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What Are the 3 Types of Carbohydrates?

by
author image Sandi Busch
Sandi Busch received a Bachelor of Arts in psychology, then pursued training in nursing and nutrition. She taught families to plan and prepare special diets, worked as a therapeutic support specialist, and now writes about her favorite topics – nutrition, food, families and parenting – for hospitals and trade magazines.
What Are the 3 Types of Carbohydrates?
You can get all three types of carbs from a variety of plant-based foods. Photo Credit Jupiterimages/liquidlibrary/Getty Images

Carbohydrates often get clumped together in two extreme categories: good and bad. However, carbs alone aren't bad. Everyone needs them because carbs are the body's primary source of energy. The three types of carbs -- sugar, starch and fiber -- all have a place in your diet. Even sugar is a good carb as long as the type of food from which you obtain it is healthy.

Carbohydrate Basics

What Are the 3 Types of Carbohydrates?
Various kinds of sugar. Photo Credit olgakr/iStock/Getty Images

The three carbohydrates -- sugar, starch and fiber -- are all made from molecules of sugar. However, sugar also refers to a type of carbohydrate. Sugars, or simple carbohydrates, contain just one or two molecules of sugar. The complex carbohydrates -- starch and fiber -- consist of many molecules of sugar. In fact, they can contain thousands of sugar molecules connected to form spiral and branching shapes, notes the Oregon State University website When sugars and starches are digested, enzymes break them down until only single molecule of sugar, or monosaccharide, remains. Monosaccharides are the only form of sugar that can enter your bloodstream and subsequently into your cells, which convert them into energy.

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Sugar for Energy

What Are the 3 Types of Carbohydrates?
Oranges and other fruits contain naturally occurring sugar. Photo Credit GYRO PHOTOGRAPHY/amanaimagesRF/amana images/Getty Images

Some of the most familiar sugars include glucose, fructose, sucrose and lactose. Glucose is better known as blood sugar, but like fructose and sucrose it's also a natural sugar found in fruits and vegetables. Lactose is the natural sugar in milk. Sugars gain rapid access to your bloodstream because they have so few sugar molecules to digest. When you obtain natural sugar from whole foods, you gain the energy boost together with vital nutrients. Added sugars, in contrast, contribute calories for energy but don't have other redeeming qualities. They lack nutrients, cause unhealthy spikes in blood sugar and promote weight gain, notes the American Heart Association.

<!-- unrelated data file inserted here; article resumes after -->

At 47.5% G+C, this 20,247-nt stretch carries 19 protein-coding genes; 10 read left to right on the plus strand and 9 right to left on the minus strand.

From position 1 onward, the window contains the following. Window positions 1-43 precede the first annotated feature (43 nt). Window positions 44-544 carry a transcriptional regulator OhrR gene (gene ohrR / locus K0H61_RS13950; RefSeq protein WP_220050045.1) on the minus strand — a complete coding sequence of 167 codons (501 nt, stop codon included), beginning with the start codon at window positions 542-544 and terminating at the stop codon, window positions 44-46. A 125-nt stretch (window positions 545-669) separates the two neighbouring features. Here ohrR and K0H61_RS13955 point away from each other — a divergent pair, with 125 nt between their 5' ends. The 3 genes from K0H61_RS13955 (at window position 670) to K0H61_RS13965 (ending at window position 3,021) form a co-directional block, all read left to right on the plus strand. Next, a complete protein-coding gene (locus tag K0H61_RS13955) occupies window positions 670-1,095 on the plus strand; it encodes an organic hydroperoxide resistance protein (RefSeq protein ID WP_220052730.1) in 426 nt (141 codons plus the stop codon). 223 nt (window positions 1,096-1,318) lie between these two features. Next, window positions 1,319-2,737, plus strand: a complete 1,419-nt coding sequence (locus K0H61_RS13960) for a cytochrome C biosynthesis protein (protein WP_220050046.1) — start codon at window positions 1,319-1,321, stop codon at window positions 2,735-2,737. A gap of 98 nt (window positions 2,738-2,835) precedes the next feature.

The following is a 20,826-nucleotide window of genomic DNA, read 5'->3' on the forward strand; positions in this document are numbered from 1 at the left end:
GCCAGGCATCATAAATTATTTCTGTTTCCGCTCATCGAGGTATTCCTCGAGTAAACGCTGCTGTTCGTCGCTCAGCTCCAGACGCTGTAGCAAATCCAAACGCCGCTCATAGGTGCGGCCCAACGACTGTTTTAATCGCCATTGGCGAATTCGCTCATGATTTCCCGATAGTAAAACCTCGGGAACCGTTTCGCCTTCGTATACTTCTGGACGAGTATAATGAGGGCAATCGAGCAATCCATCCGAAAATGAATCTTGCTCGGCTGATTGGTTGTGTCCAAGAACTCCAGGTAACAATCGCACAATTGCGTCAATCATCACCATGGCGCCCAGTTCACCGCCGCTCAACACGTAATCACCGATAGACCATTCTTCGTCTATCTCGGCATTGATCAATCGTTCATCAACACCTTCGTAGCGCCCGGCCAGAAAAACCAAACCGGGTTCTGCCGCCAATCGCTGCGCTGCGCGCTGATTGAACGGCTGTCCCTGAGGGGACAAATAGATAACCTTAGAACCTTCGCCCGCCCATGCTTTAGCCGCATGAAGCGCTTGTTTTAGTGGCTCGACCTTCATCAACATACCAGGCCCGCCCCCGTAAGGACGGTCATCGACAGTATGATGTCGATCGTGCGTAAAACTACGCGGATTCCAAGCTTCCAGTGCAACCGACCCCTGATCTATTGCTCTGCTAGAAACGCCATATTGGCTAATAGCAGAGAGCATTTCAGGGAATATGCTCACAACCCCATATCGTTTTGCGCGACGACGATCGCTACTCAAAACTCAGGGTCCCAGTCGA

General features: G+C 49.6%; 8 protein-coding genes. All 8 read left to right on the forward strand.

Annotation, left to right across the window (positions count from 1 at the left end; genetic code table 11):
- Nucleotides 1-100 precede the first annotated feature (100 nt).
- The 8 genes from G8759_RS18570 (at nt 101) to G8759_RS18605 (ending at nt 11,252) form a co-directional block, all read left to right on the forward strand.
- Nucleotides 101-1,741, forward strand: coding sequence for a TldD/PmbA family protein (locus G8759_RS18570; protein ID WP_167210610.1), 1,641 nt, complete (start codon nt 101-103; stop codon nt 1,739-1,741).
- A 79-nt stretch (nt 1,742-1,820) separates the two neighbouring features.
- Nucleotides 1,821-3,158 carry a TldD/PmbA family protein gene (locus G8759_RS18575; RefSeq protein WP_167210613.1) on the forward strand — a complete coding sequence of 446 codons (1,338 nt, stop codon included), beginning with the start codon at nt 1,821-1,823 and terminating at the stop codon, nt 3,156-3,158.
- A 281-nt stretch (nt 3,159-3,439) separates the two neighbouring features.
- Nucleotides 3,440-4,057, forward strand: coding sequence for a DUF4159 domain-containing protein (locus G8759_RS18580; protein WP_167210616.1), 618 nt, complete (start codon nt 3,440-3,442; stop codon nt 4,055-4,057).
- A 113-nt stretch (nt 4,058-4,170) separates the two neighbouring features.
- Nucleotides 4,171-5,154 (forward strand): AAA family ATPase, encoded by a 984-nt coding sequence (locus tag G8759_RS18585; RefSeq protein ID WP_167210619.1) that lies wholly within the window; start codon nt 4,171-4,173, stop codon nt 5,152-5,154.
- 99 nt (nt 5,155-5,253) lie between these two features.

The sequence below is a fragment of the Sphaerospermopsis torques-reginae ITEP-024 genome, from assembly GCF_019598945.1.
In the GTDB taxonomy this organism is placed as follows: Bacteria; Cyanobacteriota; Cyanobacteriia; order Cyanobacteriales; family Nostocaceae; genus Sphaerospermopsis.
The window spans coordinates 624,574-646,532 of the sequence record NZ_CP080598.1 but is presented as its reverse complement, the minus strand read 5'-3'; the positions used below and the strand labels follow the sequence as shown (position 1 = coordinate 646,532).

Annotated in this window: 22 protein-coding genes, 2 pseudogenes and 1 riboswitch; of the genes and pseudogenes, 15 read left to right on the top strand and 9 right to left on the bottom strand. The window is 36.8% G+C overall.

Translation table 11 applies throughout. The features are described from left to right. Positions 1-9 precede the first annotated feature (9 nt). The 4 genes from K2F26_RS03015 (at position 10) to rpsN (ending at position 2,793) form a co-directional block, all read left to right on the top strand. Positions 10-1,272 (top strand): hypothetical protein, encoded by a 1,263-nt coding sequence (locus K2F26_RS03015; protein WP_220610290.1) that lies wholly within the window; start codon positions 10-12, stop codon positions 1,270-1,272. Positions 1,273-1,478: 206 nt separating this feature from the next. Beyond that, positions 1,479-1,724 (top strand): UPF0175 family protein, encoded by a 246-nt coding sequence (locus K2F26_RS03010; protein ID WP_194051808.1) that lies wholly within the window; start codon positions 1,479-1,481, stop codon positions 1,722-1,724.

Types of Starches

What Are the 3 Types of Carbohydrates?
Eat starchy foods that are rich in vitamins and minerals. Photo Credit RafalStachura/iStock/Getty Images

Different types of starches are digested at varying rates. Some are slowly digested, giving you long-term energy and helping you feel full. Other starches digest rapidly and can spike blood sugar. The third type, called resistant starch, isn't digested; it’s fermented in the large intestine. Many foods with starch contain all three types of carbohydrates and aren't easily labeled as sources of a specific one, according to an article in the March 2011 issue of “Nutrients.” Starchy foods, such as peas, corn, beans, pasta, rice, potatoes and grains, deliver essential vitamins and minerals. Peas and beans are also good sources of protein and fiber. Avoid refined grains and go with whole grains because only whole grains retain all of the beneficial fiber.

Fiber and Its Health Benefits

What Are the 3 Types of Carbohydrates?
Whole grain bread. Photo Credit merznatalia/iStock/Getty Images

When you consume fiber, most of it goes through your digestive tract without being digested, but some types are fermented in the large intestine. Fiber-rich foods, such as beans, fruits, vegetables and whole grains, contain different proportions of the two types of fiber: soluble and insoluble. Soluble fiber keeps your blood sugar steady by slowing down the absorption of carbs into your system. It also interferes with the absorption of dietary fat and cholesterol, which can help lower your blood cholesterol level. Insoluble fiber prevents constipation by keeping digestive wastes moving through your intestines. Women should consume 25 grams of fiber daily, while men need to get 38 grams each day, according to the Institute of Medicine.

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